Should College Athletes Be Paid?

College sports are a big deal. Whether you root for a specific team because you’re an alumnus or grew up near a particular college, everyone seems to have their favorite university to cheer for. College athletics are so popular that in 2018 the NCAA made $857 million from television broadcasts of college sporting events. 

College sports are exceedingly popular thanks to loyalty to certain schools, the energy of a collegiate atmosphere, and events like March Madness and exciting bowl games. Some even argue that they’re better than professional sports, or at least more exciting to watch. 

With many positives and a large following, some people believe college athletes should be paid for their efforts. That includes professional athletes like LeBron James and Richard Sherman and politicians like Bernie Sanders. 

Unfortunately, most colleges rebuke the idea since the athletes playing for them are “just students” like everyone else. But, even most other students believe that school athletes should be compensated for their work. So, should college athletes be paid, or should they wait to get to the pros? 

The Cost of College

On average, U.S. college costs over $20,000 for public schools and over $46,000 for private universities. That’s per year! This doesn’t include many hidden costs and additional fees that can come up throughout the year. So, that leaves a lot of college students either at the mercy of financial assistance from their parents or families, the government, or having to get a job while still in school. 

But, for college athletes, things are a bit different. On average, college athletes spend about 40 hours a week practicing. That also doesn’t include traveling to games away from campus or having to attend training camps in the summers when school isn’t in session. On top of that, most schools have some GPA or grade requirement for their athletes, so they have to stay on top of their studies, homework, etc. They don’t have time to go out and get a part-time job to pay for tuition, housing, and so on.

For many people across the country, a 40-hour workweek is the norm. So, for athletes to spend those hours practicing on top of their studies and having a social life, it’s almost like the sport they play is their job. Because so much time is invested in that job, it makes sense that they should get paid for it. 

The Risk Factor

Most college athletes get recruited or allowed onto a team because they have a lot of talent. In addition, colleges often scout for high school athletes across the country that they think will bring success to their athletic programs. So, the students that play college sports are good at what they do. They know how to train, and they know how to stay safe.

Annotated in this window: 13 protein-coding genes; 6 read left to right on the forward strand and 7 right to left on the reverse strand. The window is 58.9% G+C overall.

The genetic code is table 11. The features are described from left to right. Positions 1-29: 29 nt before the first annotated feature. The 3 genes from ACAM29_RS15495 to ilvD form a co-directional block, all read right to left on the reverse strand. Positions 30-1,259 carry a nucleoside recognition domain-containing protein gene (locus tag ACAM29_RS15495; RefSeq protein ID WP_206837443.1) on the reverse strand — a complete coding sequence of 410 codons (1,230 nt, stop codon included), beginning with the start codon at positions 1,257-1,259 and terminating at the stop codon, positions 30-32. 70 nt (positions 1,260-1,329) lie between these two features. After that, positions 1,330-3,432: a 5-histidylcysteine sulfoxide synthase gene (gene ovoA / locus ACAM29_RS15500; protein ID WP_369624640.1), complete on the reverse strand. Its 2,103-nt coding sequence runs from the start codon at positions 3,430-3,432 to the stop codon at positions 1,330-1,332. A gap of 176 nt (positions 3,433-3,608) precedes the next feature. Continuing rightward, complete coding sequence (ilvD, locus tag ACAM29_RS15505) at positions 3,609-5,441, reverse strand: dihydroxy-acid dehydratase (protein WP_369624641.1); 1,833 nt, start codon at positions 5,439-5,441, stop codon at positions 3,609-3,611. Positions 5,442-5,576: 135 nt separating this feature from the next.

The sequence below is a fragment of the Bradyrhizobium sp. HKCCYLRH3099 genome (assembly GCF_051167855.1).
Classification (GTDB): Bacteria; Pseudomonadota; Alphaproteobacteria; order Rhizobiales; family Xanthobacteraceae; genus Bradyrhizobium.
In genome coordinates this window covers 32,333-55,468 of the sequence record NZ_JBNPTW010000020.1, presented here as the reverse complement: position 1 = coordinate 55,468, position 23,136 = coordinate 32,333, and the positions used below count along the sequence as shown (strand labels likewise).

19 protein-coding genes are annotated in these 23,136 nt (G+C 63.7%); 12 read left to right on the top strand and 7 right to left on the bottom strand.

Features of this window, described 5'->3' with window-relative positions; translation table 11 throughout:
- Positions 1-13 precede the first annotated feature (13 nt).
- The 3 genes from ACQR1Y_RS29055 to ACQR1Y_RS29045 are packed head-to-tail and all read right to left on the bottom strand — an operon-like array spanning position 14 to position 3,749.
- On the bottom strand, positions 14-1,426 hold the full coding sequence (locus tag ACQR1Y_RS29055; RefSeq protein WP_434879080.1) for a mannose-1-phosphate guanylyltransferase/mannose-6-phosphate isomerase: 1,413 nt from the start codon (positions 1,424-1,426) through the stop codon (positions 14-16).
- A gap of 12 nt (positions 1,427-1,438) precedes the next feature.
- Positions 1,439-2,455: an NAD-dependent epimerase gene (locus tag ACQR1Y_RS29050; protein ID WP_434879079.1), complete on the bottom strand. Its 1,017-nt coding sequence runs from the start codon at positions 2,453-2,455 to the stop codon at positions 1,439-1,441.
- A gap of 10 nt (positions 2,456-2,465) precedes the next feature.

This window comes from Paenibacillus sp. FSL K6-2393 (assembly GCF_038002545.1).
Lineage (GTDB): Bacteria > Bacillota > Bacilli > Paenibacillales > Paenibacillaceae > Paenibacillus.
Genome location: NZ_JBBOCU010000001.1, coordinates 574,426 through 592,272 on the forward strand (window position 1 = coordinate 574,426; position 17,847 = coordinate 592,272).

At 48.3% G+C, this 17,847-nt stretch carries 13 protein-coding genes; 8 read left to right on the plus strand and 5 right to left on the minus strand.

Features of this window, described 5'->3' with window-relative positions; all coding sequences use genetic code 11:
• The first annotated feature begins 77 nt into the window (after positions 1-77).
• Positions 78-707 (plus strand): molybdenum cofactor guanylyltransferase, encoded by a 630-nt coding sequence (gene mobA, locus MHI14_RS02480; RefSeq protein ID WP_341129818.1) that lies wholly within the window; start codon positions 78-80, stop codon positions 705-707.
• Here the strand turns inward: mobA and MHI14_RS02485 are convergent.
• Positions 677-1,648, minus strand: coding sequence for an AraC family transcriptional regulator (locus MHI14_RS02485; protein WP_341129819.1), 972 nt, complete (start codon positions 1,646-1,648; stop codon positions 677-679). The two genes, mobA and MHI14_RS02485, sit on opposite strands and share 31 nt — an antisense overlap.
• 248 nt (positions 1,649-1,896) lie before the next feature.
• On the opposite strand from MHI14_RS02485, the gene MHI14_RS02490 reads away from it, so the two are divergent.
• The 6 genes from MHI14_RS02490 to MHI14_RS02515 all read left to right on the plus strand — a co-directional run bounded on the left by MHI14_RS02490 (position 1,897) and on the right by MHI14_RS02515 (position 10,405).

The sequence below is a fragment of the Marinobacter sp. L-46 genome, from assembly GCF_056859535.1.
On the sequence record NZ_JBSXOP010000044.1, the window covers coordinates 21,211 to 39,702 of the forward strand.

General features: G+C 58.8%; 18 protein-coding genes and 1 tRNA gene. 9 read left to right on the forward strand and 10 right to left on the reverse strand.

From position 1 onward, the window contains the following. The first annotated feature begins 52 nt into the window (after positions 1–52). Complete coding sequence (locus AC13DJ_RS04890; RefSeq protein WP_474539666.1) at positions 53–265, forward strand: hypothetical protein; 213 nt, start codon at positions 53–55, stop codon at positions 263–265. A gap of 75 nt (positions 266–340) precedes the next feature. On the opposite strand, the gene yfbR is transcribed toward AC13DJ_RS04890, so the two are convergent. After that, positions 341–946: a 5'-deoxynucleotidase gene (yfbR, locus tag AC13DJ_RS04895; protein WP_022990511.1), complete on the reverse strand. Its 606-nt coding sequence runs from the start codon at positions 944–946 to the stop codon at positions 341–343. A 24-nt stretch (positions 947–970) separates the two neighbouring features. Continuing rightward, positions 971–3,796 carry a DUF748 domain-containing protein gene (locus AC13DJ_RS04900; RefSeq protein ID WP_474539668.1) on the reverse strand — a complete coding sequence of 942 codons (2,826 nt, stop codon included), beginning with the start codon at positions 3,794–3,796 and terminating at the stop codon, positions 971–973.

On top of that, most colleges have an expert training staff to ensure their athletes use the proper precautions during practices and games. In addition, medical staff is usually also on hand in case of injuries. 

It’s important not to discount those injuries. Concussions have become a hot topic of discussion in athletics, especially at the collegiate level, when they could lead to career-ending conditions. Players that get hit in the head can struggle with things like: 

  • A headache
  • Sluggish movements
  • Confusion
  • Clumsiness
  • Loss of consciousness

These symptoms are signs of a concussion; if an athlete repeatedly experiences them, it could cause lasting physical and mental damage. Over the years, student-athletes have also suffered from broken bones and severe muscle problems. Some have even died on the field. It’s easy to see why so many people think they should be compensated. But it’s fair to say that college athletes should be paid for their risks. 

Marketing and Money-Making

Not only are sports entertaining to watch, but diehard fans are usually willing to spend a lot of money on their favorite team’s merchandise. For colleges, that means capitalizing on star athletes and winning seasons. 

College athletes that stand out can often be targeted by the media as much as professional athletes. They can be influential on social media, have their name and likeness printed on apparel and other merchandise, and ultimately become “the face” of a collegiate athletic program. 

Should Student-Athletes Have Salaries?

This is likely a debate that will continue for quite a while since it’s already been going on for years. But unfortunately, while most athletes and students support the idea, colleges have yet to show much enthusiasm. 

The argument can be made that college athletes are just students, not professionals. Therefore, playing a sport isn’t technically their job, and most receive other perks, including free travel, free gear, and more.

But, with so much time and effort these athletes have to put into their particular sports, it’s not unusual to see why so many people think they should also be monetarily compensated. You probably already know Indiana is a big state for college sports. The state has IU basketball and Notre Dame football, so where do you weigh in on the debate?

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